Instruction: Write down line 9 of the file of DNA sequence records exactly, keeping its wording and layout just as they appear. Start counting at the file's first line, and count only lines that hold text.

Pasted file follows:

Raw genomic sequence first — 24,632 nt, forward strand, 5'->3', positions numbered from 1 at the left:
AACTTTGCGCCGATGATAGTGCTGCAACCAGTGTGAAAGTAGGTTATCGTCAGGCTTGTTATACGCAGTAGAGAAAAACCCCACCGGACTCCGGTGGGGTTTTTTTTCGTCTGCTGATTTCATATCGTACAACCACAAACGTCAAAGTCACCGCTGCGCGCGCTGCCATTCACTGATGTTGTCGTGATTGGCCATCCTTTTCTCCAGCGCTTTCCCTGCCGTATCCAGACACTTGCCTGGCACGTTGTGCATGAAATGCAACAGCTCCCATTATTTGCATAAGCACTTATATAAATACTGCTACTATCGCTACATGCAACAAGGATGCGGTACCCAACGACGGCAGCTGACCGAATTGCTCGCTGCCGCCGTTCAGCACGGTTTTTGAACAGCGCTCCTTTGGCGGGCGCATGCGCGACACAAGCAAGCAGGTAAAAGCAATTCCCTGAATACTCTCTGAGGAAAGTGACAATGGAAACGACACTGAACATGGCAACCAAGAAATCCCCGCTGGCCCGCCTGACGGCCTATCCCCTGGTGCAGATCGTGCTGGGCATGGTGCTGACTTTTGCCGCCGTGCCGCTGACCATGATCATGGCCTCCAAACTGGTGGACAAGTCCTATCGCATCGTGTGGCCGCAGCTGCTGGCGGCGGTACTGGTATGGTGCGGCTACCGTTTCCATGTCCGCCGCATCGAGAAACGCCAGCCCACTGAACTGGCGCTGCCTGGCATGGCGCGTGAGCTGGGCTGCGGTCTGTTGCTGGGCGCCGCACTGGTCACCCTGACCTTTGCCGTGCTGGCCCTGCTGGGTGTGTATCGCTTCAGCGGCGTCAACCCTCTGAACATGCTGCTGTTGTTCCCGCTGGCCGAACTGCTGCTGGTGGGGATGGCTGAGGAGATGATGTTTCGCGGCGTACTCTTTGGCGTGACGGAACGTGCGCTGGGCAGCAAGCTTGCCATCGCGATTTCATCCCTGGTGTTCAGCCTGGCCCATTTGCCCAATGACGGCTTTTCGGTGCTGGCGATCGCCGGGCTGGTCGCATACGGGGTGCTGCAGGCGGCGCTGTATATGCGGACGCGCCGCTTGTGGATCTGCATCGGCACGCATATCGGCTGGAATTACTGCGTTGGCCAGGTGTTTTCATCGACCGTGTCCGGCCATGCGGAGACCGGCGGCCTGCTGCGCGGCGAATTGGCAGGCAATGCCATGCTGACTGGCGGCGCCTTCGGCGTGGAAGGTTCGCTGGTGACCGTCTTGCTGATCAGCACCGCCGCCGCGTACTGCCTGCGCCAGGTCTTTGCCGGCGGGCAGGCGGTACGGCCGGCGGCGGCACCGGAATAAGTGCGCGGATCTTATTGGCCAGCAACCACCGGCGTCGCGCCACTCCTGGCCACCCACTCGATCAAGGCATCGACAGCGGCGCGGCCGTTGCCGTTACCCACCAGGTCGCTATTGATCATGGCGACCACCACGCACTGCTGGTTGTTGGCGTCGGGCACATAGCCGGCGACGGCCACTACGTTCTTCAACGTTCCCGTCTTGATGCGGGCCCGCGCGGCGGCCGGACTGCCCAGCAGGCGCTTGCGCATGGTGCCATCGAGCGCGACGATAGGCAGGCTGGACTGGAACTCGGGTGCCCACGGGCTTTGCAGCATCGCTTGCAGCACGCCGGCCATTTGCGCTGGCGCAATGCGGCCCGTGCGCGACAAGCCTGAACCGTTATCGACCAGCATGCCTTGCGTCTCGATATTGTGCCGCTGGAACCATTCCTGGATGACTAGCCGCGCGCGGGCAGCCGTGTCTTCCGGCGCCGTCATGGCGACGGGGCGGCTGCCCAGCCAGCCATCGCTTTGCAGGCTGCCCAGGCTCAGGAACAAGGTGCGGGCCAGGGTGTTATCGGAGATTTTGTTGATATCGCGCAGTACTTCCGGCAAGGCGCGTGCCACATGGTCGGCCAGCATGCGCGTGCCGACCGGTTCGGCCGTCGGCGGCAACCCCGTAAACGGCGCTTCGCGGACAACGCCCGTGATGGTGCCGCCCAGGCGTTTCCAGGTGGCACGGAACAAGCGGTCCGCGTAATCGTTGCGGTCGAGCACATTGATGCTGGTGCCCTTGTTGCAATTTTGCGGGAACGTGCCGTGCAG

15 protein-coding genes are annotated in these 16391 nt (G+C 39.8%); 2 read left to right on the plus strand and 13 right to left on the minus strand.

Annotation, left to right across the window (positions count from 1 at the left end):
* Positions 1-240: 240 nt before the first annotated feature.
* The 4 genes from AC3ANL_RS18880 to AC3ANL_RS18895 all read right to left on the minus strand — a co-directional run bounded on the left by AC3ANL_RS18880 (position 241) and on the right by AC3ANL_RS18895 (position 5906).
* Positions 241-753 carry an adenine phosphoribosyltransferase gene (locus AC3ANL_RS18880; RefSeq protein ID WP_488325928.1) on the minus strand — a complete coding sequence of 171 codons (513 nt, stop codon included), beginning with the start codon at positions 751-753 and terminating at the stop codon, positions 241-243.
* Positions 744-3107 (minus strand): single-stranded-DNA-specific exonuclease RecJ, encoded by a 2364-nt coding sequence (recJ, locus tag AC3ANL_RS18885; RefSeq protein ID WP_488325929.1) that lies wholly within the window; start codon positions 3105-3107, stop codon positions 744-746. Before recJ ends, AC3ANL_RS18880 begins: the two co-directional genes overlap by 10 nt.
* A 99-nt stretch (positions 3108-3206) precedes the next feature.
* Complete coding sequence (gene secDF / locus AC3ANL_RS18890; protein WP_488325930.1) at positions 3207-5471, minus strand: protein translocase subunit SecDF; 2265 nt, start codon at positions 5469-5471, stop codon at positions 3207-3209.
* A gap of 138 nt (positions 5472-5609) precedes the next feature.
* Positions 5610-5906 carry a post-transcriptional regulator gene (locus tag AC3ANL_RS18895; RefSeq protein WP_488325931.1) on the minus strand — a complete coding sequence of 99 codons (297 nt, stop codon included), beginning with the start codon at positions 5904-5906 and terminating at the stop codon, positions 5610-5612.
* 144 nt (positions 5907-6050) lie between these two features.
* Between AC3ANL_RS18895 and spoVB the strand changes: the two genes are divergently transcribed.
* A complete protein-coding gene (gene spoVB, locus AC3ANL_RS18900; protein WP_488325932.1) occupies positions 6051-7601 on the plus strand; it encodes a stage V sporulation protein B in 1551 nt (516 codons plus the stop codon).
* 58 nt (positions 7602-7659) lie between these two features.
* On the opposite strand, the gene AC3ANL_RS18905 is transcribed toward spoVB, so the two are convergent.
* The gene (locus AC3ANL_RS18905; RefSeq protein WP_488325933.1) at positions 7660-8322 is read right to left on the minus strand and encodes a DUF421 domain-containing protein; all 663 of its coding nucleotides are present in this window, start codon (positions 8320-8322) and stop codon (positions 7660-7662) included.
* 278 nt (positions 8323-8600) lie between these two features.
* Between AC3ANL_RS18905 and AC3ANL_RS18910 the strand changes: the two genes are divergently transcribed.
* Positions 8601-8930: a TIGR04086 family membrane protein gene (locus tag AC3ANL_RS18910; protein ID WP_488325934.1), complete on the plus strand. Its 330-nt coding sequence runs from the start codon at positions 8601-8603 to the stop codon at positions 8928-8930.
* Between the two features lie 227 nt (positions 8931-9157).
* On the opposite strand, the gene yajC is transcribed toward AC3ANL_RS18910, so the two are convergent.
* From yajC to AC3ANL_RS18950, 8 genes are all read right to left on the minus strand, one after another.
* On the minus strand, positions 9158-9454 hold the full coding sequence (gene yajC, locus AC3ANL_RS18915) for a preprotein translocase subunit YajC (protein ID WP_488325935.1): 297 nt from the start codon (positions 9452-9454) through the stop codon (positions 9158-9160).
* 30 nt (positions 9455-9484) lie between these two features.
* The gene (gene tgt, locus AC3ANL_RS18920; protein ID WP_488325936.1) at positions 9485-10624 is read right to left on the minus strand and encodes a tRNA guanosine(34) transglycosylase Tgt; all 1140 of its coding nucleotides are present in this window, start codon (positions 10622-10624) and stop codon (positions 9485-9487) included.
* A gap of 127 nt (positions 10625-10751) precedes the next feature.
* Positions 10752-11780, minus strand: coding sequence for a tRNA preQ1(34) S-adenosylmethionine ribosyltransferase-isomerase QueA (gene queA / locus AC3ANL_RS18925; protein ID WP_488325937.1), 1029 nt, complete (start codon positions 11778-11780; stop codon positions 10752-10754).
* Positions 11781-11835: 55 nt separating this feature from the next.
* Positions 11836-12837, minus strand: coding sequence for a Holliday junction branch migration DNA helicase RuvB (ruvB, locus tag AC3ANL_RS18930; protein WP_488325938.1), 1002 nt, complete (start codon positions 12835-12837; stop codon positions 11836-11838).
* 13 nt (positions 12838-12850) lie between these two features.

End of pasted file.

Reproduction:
* A 99-nt stretch (positions 3108-3206) precedes the next feature.